Thursday, September 29, 2011

Where Delhi Metro went off track

 Article published in the Business Line OpEd. (Friday, 30 Sep., 2011)
Business Line : Opinion : Where Delhi Metro went off track

We need to take a leaf out of the Japanese experience in achieving technological self-sufficiency.
We need to take a leaf out of the Japanese experience in achieving technological self-sufficiency. 

Delhi Metro preferred to put its faith in foreign consultants, unlike Japan which encouraged its own rail companies.

29 September, 2011

It is now almost a decade since the Delhi Metro commenced its operations in the National Capital Region. A project substantially financed by Japanese soft-loans has grown with time to become a ‘lifeline' for the people of Delhi. Yet, the entire network continues to be heavily reliant on imported equipment and spares.
While there cannot be too many doubts regarding the utility and efficiency of Delhi Metro's services, or even the project execution standards laid by it, the question is: Have we been effective in leveraging this project to create a vibrant domestic manufacturing industry in urban railways? Has it facilitated domestic Research and Development (R&D) and innovations to suit the diverse working conditions across India?
From Delhi Metro Rail Corporation's (DMRC) own annual reports, progress in this field has been peripheral, at best. Manufacturing is limited to coach shells and bogies being built by Bombardier-India and Bharat Earth Movers Limited (BEML). 

Under the head ‘Technology Absorption', the 2009-10 report mentions fire retardant low-smoke zero-halogen, low-voltage cables, fire pumps and 25kV rigid overhead electrical systems and “other items which were imported in Phase-I (and) have since been developed by Indian industries and supplied in Phase-II”. But the core technologies — electrical traction systems, rolling stock and signalling — remain firmly under the control of foreign companies.

All this is reflected in the huge forex outflows towards expenditure for contracts and consultancy fees (Rs 1,316 crore in 2009-10). The strategic and financial implications of this kind of dependency cannot be ignored.


In this context, perhaps we might take a leaf out of the Japanese experience in achieving technological self-sufficiency. Take Japan's famous ‘Bullet Trains' (Shinkansen), which actually emerged from a World Bank-aided programme in the 1960s. For that time, the Shinkansen concept, which was not just new but also revolutionary, introduced innovations that are standard features for all high-speed rail networks.
These innovations came when Japan was still under a US-led occupation through General Douglas MacArthur's Supreme Command of the Allied Powers (SCAP). In the late 1950s, a team of visionary leaders emerged in Japan National Railways (JNR). Foremost among them was Shinji Sogo, a former director of the South Manchuria Railways (Mantetsu), which had, for more than half a century, been funnelling out raw materials from China for imperial Japan's war efforts.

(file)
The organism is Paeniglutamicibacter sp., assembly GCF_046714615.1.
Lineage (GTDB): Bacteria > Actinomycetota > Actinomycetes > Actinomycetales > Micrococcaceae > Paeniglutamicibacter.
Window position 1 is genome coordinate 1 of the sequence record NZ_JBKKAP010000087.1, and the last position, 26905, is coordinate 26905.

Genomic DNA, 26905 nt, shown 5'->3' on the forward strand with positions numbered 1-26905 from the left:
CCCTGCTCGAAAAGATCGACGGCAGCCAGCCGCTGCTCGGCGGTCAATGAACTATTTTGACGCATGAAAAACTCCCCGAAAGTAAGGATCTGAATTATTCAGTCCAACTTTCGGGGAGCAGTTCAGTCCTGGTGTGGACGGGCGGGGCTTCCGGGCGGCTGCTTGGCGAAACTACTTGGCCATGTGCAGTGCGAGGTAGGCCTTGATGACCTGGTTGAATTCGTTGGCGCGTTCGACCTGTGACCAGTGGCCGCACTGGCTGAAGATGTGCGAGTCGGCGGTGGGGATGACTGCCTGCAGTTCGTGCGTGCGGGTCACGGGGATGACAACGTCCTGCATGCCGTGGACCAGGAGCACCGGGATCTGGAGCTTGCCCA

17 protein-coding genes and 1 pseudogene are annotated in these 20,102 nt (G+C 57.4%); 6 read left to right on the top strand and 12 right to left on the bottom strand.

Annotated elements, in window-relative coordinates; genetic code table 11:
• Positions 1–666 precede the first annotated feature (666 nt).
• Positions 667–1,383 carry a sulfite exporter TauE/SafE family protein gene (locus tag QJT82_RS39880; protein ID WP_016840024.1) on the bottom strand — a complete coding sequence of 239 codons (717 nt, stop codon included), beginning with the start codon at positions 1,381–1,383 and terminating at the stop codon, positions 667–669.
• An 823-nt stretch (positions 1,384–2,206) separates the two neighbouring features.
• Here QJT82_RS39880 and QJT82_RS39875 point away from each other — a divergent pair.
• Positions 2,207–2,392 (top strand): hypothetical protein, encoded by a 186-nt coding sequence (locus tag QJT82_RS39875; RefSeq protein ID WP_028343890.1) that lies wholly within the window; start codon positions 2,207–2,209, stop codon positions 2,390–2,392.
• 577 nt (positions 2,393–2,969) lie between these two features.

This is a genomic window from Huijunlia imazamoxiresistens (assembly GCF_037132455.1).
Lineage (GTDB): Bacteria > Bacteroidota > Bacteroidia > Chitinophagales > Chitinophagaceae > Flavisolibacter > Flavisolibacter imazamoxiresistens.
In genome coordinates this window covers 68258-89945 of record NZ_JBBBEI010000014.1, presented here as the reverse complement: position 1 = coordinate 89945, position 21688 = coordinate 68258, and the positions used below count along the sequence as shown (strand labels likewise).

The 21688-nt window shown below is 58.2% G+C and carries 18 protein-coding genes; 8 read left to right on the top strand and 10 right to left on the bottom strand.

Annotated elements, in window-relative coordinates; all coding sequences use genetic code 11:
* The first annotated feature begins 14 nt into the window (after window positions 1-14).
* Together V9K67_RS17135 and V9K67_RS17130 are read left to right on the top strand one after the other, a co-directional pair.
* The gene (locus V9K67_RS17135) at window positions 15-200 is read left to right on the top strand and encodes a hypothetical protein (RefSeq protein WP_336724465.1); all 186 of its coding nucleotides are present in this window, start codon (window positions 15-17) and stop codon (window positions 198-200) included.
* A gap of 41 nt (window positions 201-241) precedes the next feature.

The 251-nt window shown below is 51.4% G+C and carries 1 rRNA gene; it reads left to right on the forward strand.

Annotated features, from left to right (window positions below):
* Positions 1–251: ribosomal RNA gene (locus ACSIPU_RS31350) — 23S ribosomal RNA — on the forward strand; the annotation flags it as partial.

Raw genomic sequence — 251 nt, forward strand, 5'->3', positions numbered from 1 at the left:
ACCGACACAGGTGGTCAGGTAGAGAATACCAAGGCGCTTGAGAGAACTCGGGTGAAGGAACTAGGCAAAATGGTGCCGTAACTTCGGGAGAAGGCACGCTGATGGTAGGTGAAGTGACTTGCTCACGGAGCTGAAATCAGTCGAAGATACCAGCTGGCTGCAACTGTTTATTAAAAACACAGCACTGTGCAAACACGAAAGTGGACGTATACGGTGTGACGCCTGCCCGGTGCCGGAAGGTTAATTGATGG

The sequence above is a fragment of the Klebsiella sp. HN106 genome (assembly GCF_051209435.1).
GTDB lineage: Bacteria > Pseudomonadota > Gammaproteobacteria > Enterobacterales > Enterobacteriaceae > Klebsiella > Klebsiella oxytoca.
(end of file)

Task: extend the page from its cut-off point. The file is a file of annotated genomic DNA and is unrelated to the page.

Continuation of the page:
Following Japan's surrender in 1945, the SCAP imposed measures to ensure effective de-militarisation of the country. The aeronautics industry, responsible for creating legendary fighting machines like such as the ‘Zeros' (Mitsubishi fighter planes), was dismantled. Rendered jobless, a large number of aeronautical engineers and designers moved into the railway sector. Next to the military, the railways now had the largest number of engineers.

By the early 1950s, the main Tokaido line, connecting Tokyo to Osaka, was getting congested. Although it represented only three per cent of the railway system by length, it carried 24 per cent of JNR's traffic and 23 per cent of its freight. The highways, too, were congested, while the existing narrow gauge railway was already operating at full capacity.


The stage was then set for building the Shinkansen. Under Sogo's leadership, JNR and the Railway Technical Research Institute (RTRI) prepared a feasibility study. The government was persuaded to fund the project through a WB loan. When ‘experts' from the Bank recorded their reservations on the ambitious project, Sogo stood firmly by his own engineers' side and reiterated his confidence in the technical capabilities of RTRI. 

The Bank ultimately agreed to furnish a loan of $80 million, which was more than a quarter of the project cost.When it was finally unveiled in 1964 — well in time for the Tokyo Olympics — the new railway system symbolised the coming-of-age of Japan's technical prowess and self-reliance. The project's success also boosted the confidence of RTRI as an institution and it went on to be a global leader in rail innovation & technology. Three technology elements were critical to the success of the Shinkansen project, all of which came from RTRI: Dedicated high-quality tracks, minimal curves along the route, and the special rolling stock. The tracks were composed of long-welded rails, each measuring approximately a mile in length, and linked together by expansion joints, with double elastic fastenings on pre-stressed concrete ties. The track curves were designed to be gentle, permitting the maintenance of higher speeds. 

Unlike conventional railways, the Shinkansen did not have dedicated engines — they relied on ‘distributed power' with motors and axles all along the train, rather than having them concentrated at either end. This reduced track wear and tear, improved braking and reliability.